Japan’s top medical adviser tells Olympics heads it’s ‘NOT NORMAL’ for the Games to go ahead – and wants it reduced as much as possible as 90,000 athletes, coaches and media head for ‘state of emergency’ Tokyo
Japan’s top medical adviser has warned against holding the Olympics next month, admitting it’s “not normal” given the current state of coronavirus infections in the country.
Shigeru Omi, the head of the Japanese government’s coronavirus panel, told a parliamentary committee he is concerned the Games could lead to the disease spreading further – and if it continues, it should be scaled back as much as possible.
Although there are now Covid cases in Tokyo, the host city is under a state of emergency until at least June 20 and the majority of the public is against hosting the Games, which could attract up to 90,000 athletes, coaches, media and officials from abroad. .
Japan’s top medical adviser has warned against holding the Tokyo Olympics next month
The IOC, led by President Thomas Bach (pictured), has vowed to hold the Games despite the state of emergency in Tokyo until at least June 20.
In one of the strongest warnings yet about the planned Olympics, Omi said: “It is not normal to hold the event in the current pandemic situation.
‘If you’re going to do it in such a situation, it’s the organizer’s job to minimize the size of the event and strengthen the management system as much as possible.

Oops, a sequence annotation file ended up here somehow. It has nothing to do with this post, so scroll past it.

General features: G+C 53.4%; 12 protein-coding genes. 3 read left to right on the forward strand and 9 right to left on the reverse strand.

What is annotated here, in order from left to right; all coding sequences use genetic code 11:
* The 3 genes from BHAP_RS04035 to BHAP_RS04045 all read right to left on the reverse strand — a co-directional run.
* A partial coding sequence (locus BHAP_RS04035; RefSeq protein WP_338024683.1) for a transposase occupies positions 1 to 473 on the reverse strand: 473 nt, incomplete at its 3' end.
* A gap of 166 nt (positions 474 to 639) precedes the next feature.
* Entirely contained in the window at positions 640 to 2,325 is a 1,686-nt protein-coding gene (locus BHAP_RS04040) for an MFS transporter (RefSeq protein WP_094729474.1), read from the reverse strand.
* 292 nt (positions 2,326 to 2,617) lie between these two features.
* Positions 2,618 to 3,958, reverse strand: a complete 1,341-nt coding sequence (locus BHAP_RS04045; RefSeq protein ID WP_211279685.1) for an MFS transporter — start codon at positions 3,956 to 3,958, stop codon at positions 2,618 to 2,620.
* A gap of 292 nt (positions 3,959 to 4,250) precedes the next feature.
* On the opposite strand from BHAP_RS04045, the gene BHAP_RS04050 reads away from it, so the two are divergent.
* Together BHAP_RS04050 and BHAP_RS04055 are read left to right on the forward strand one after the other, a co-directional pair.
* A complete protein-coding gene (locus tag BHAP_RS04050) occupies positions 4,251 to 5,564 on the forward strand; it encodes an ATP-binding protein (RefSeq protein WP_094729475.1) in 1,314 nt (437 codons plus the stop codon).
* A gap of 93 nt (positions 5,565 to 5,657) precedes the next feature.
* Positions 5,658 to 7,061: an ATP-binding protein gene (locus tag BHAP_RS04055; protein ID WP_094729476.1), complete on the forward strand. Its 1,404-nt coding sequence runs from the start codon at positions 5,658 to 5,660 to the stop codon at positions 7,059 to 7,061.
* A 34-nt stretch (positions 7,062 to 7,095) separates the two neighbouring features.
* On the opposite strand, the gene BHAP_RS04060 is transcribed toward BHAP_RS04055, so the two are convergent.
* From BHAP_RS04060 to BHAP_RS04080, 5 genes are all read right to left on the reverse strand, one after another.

“If we’re going to hold the Olympics, it makes sense that the organizing committee will go to great lengths to minimize contamination, not just leave it to the national government, local governments and the people.
‘Only when it is clear why people are detained, are citizens motivated to overcome this special situation. It is very important that those involved have a sound vision and motivation.
“When your favorite player wins a gold medal, you get to raise your voice and express your joy, and then everyone can say, ‘Let’s have a drink’.
“It is our expert opinion that it is difficult for the general public to make the effort to maximize the chance of spreading the infection as much as possible.”
The Games can attract up to 90,000 athletes, coaches, media and officials from abroad